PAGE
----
He made friends and kept friends everywhere he went. No one was a stranger for longer than minutes. His ability to incite laughter that fired from deep within was perfected over time. He was adept at entertaining. You could watch a crowd gather and grow before your very eyes just to be near him. They grew close. They leaned in on his laughter and his presence. They gathered around his flame.
Dick’s love of sports built him the skills and agility he would rely on during his 23 year battle with Parkinson’s Disease. His fierce competitiveness and strength allowed him to put up the incredible fight that he did. There wasn’t a sport he wouldn’t play. Basketball, softball, volleyball, hockey, bowling, golf, boxing…the man was a fighter. He loved the challenge. And even more, he loved to win.
Dick Branson was a force of gravity. His energy pulled you in. Dick and Diane’s door was always open. Friends and family alike poured into their home for holidays, Packer games, after concerts and school events, in times of celebration, and to share both good news and bad.
Dick loved the stars. He loved space. He took every opportunity to teach his children the wonder of the sky, peppering his fatherly teaching and guidance with his knowledge of the cosmos. This knowledge was infinite. Expansive. Astounding and awe inspiring. Just like he was.
On the night he passed, the sunset broke across the sky like glowing embers. We weren’t surprised over the early morning hours to see the lunar eclipse. Only a man this astounding could put the earth, sun, and moon in perfect alignment.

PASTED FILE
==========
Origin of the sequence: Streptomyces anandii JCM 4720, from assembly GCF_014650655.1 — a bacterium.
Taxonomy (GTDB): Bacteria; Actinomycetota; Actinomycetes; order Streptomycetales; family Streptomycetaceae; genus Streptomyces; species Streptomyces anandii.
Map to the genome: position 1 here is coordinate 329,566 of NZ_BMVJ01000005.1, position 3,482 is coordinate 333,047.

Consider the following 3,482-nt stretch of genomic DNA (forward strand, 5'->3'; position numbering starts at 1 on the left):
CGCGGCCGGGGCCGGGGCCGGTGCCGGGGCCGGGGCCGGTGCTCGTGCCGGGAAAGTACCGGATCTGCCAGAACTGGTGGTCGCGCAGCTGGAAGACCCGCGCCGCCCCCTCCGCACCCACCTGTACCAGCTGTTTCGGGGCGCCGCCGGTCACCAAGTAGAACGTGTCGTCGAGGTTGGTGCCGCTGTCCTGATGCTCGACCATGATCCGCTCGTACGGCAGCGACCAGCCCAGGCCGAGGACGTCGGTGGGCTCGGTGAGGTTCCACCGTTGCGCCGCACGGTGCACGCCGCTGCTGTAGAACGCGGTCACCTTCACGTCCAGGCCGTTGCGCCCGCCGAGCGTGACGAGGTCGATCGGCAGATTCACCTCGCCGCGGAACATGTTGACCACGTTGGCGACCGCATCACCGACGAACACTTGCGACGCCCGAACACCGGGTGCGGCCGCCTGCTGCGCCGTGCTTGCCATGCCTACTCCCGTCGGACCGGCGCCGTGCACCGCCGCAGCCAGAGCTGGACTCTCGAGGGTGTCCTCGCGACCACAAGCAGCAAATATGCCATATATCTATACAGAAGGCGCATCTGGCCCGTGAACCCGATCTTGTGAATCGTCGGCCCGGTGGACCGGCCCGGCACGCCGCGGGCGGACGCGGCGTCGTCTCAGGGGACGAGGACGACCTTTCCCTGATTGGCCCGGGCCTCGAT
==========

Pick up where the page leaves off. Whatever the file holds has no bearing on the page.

We extend our deepest gratitude to Dr. Rachel Biemiller, Veronica Heath, PA, and Karen, RN from the Gundersen Health Neurology Department, Dr. Hilary Bingol from Mayo Clinic Hospice, and the nurses that joined us in our hospice journey at home, Robbie, Jody, Tuesday, and Kelly.
In our most difficult moments, Andrea Branson was our rock. Her expertise in hospice woven with her love for Dick allowed her to provide the most beautiful care. We are forever thankful for her attention to every detail in making his last days beautiful and peaceful. Another special thanks to his forever son-in-law, Jeff Peterson. Jeff and Dick’s friendship was remarkable. Jeff provided infinite support to the family and Dick’s grandkids. His admiration of Dick and their years together will be remembered forever with a smile.
There will be a Mass of Christian Burial at noon on Saturday, November 12th, 2022, at Mary, Mother of the Church in La Crosse. Fr. Brian Konopa will officiate with private burial at a later date. Visitation will be from 10:30 am until the Mass begins.
The family prefers memorials directed to Mary, Mother of the Church or to Seven Rivers Hospice Home.
Blaschke and Schneider Funeral Home in La Crosse is assisting the family with arrangements.